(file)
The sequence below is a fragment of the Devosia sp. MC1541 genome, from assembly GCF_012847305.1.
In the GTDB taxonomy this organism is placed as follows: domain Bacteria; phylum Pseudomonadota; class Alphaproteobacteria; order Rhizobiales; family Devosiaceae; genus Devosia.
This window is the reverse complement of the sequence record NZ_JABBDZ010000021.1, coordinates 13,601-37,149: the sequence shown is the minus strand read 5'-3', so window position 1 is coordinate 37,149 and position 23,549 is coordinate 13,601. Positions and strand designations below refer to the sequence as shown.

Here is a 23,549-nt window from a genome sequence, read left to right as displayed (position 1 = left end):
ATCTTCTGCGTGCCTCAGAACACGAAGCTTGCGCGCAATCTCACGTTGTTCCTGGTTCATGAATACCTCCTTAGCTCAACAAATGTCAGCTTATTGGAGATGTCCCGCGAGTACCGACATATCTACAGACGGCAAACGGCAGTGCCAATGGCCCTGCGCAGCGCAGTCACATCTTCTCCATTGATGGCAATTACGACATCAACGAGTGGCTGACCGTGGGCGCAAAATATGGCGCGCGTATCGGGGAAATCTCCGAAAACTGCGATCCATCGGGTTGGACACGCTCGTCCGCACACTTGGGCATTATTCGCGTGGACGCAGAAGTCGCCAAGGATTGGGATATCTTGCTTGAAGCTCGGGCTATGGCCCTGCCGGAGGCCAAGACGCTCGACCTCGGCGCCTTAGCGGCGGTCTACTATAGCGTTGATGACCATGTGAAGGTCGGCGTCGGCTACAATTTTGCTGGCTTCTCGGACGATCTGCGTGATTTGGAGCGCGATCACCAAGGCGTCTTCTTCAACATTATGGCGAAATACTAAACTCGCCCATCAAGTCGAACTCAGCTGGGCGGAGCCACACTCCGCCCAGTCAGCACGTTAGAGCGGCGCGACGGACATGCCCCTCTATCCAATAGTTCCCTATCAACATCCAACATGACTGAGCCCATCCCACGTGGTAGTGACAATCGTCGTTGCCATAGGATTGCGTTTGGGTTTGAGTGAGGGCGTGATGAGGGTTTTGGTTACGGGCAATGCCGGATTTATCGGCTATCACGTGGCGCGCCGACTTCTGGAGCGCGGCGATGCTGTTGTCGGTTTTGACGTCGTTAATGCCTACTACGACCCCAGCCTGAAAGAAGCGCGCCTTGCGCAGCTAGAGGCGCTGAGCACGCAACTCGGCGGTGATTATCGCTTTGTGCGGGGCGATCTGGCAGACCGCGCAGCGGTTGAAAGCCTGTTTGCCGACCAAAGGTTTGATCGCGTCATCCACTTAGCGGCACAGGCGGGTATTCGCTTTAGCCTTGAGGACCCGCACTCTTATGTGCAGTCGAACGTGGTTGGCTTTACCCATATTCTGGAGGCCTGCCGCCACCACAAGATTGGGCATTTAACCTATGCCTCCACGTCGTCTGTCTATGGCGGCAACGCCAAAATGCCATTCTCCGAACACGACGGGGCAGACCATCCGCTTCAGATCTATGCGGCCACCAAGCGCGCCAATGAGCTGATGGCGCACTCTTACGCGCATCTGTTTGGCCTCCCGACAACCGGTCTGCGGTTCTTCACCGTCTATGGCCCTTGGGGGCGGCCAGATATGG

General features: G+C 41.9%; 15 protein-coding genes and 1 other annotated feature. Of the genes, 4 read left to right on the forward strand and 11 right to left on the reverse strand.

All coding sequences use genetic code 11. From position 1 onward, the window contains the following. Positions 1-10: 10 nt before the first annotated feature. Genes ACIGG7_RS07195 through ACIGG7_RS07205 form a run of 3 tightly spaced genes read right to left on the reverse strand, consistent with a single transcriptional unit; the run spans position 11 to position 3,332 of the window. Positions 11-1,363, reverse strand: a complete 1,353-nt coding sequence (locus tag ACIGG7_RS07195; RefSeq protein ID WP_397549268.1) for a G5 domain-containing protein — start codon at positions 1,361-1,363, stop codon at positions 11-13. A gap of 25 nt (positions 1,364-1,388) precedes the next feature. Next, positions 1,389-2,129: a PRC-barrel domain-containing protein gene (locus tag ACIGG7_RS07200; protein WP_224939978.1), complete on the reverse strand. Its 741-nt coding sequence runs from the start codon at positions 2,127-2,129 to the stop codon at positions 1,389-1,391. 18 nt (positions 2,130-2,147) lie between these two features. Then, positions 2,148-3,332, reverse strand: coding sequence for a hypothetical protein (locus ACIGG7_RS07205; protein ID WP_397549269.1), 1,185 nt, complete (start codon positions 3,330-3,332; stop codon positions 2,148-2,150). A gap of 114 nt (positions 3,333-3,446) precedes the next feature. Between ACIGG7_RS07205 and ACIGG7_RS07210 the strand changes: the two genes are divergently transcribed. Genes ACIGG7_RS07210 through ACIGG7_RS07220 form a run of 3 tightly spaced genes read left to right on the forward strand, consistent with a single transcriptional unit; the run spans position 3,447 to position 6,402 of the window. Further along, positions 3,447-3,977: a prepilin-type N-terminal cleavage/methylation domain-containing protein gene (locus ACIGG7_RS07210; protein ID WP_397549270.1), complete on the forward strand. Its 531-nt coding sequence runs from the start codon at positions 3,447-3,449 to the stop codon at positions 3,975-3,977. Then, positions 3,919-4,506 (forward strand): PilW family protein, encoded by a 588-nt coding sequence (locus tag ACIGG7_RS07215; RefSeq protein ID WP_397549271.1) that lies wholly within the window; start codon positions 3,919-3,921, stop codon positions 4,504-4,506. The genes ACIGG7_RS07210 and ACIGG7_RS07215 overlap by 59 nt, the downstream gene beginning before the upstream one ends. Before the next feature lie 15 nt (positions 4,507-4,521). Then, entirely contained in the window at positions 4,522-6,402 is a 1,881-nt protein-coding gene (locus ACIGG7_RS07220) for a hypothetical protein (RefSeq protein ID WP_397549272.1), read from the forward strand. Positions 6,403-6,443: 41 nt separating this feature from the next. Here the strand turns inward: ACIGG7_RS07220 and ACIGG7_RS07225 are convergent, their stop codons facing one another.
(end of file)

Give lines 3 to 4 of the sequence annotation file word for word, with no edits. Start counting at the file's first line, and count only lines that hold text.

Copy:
This window is the reverse complement of the sequence record NZ_JABBDZ010000021.1, coordinates 13,601-37,149: the sequence shown is the minus strand read 5'-3', so window position 1 is coordinate 37,149 and position 23,549 is coordinate 13,601. Positions and strand designations below refer to the sequence as shown.

Here is a 23,549-nt window from a genome sequence, read left to right as displayed (position 1 = left end):